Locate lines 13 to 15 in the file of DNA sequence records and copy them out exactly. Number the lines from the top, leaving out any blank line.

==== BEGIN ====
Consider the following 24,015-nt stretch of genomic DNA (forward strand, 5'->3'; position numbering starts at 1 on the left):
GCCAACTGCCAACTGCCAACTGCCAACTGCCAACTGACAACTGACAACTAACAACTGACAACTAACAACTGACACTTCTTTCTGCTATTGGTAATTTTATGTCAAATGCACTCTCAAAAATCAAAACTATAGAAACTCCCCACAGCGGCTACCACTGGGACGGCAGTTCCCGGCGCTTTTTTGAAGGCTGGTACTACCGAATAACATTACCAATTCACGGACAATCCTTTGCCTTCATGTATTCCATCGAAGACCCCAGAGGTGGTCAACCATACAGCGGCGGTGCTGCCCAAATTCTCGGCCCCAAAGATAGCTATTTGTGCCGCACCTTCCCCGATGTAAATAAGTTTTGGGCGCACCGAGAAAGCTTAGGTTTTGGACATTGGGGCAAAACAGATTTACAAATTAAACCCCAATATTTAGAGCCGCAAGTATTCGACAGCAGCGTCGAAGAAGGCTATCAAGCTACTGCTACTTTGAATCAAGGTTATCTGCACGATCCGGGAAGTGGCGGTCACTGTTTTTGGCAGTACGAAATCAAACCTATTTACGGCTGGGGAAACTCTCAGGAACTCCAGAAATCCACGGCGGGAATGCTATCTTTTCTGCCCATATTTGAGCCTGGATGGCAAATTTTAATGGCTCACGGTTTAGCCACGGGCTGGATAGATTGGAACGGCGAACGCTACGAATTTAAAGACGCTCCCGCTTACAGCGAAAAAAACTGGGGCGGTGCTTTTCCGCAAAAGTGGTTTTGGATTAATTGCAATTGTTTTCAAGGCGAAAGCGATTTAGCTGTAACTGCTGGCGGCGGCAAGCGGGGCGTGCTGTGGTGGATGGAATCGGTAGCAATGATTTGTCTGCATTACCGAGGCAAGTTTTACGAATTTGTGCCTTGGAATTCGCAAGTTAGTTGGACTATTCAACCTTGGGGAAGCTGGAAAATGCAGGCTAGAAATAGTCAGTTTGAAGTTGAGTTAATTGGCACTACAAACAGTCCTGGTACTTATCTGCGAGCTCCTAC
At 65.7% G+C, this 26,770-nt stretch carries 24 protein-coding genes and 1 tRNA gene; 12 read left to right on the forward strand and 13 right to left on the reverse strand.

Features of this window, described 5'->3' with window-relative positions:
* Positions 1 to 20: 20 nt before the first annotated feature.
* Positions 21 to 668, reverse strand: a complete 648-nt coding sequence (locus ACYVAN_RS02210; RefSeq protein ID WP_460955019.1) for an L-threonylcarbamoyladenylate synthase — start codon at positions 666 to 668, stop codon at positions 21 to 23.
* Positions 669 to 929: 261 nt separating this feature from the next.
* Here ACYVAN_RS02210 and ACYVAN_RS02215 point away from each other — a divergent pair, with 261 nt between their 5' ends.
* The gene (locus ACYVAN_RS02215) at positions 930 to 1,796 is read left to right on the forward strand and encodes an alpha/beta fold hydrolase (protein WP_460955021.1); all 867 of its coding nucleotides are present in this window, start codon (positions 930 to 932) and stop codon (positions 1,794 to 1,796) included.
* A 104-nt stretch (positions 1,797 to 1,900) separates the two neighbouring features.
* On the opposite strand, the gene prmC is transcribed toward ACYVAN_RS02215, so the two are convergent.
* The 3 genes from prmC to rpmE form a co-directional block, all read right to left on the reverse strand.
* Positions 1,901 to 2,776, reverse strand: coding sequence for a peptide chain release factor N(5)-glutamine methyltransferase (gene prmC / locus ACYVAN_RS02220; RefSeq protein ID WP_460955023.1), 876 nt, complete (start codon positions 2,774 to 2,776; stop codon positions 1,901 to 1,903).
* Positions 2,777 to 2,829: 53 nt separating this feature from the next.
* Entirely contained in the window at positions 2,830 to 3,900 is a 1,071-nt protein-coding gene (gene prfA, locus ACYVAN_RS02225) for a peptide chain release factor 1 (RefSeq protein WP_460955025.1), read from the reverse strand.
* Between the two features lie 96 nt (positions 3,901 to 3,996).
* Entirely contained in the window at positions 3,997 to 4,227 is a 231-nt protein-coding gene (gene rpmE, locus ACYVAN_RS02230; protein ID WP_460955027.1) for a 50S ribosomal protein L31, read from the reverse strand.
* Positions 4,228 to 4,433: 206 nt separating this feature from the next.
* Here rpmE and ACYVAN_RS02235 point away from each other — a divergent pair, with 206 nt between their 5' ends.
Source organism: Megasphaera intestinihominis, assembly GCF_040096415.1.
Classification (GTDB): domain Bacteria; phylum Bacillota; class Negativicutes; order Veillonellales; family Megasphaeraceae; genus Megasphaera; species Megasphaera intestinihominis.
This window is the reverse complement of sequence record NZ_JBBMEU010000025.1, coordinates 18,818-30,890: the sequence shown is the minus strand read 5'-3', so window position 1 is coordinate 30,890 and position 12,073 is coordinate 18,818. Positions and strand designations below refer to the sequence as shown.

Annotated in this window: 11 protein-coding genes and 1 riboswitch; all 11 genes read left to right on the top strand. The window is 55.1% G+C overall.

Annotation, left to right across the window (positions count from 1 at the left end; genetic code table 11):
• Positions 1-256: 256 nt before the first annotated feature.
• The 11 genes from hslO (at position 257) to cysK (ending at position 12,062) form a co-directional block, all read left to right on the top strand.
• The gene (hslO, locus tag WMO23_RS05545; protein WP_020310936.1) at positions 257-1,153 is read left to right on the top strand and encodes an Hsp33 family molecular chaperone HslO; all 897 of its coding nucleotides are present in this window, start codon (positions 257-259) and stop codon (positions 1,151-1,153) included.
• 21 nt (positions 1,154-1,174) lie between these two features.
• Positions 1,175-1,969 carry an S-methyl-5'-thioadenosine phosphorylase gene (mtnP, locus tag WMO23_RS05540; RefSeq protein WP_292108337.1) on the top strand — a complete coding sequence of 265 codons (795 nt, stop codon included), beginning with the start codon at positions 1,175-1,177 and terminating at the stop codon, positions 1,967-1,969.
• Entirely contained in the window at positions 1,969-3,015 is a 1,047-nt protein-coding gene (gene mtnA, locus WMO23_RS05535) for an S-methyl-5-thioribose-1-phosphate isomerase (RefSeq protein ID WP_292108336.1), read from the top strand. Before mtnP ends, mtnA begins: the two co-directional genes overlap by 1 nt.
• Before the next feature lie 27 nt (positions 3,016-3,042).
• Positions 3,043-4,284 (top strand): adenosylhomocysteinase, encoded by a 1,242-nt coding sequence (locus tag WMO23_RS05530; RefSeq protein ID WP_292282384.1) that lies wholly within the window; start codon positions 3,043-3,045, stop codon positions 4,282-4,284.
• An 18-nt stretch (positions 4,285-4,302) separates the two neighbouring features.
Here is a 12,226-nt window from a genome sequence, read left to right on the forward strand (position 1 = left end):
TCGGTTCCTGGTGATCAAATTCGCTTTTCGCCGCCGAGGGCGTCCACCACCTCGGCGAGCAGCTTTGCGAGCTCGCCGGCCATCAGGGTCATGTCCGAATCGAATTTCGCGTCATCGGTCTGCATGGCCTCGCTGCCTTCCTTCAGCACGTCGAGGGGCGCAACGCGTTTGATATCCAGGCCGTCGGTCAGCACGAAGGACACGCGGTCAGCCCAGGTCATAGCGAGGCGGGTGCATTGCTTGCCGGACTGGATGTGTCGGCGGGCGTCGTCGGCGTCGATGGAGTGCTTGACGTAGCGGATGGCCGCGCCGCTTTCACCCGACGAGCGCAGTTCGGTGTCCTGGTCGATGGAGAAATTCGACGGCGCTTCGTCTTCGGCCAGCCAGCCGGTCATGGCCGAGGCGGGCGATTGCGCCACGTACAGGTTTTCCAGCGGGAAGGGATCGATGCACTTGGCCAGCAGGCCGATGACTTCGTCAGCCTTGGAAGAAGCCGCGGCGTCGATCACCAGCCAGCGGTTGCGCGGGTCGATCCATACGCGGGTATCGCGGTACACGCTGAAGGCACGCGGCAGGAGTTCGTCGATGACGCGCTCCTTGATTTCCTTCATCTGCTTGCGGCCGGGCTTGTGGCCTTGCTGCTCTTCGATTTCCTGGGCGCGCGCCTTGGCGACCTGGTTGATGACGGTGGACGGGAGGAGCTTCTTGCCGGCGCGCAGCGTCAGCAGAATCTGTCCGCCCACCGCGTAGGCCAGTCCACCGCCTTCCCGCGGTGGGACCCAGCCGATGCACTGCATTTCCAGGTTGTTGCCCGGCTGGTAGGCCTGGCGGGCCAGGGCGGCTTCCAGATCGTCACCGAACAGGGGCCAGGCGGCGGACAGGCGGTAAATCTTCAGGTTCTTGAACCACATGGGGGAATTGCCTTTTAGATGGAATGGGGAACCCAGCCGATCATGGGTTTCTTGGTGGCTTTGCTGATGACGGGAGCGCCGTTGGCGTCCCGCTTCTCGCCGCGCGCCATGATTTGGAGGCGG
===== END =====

* Positions 1,901 to 2,776, reverse strand: coding sequence for a peptide chain release factor N(5)-glutamine methyltransferase (gene prmC / locus ACYVAN_RS02220; RefSeq protein ID WP_460955023.1), 876 nt, complete (start codon positions 2,774 to 2,776; stop codon positions 1,901 to 1,903).
* Positions 2,777 to 2,829: 53 nt separating this feature from the next.
* Entirely contained in the window at positions 2,830 to 3,900 is a 1,071-nt protein-coding gene (gene prfA, locus ACYVAN_RS02225) for a peptide chain release factor 1 (RefSeq protein WP_460955025.1), read from the reverse strand.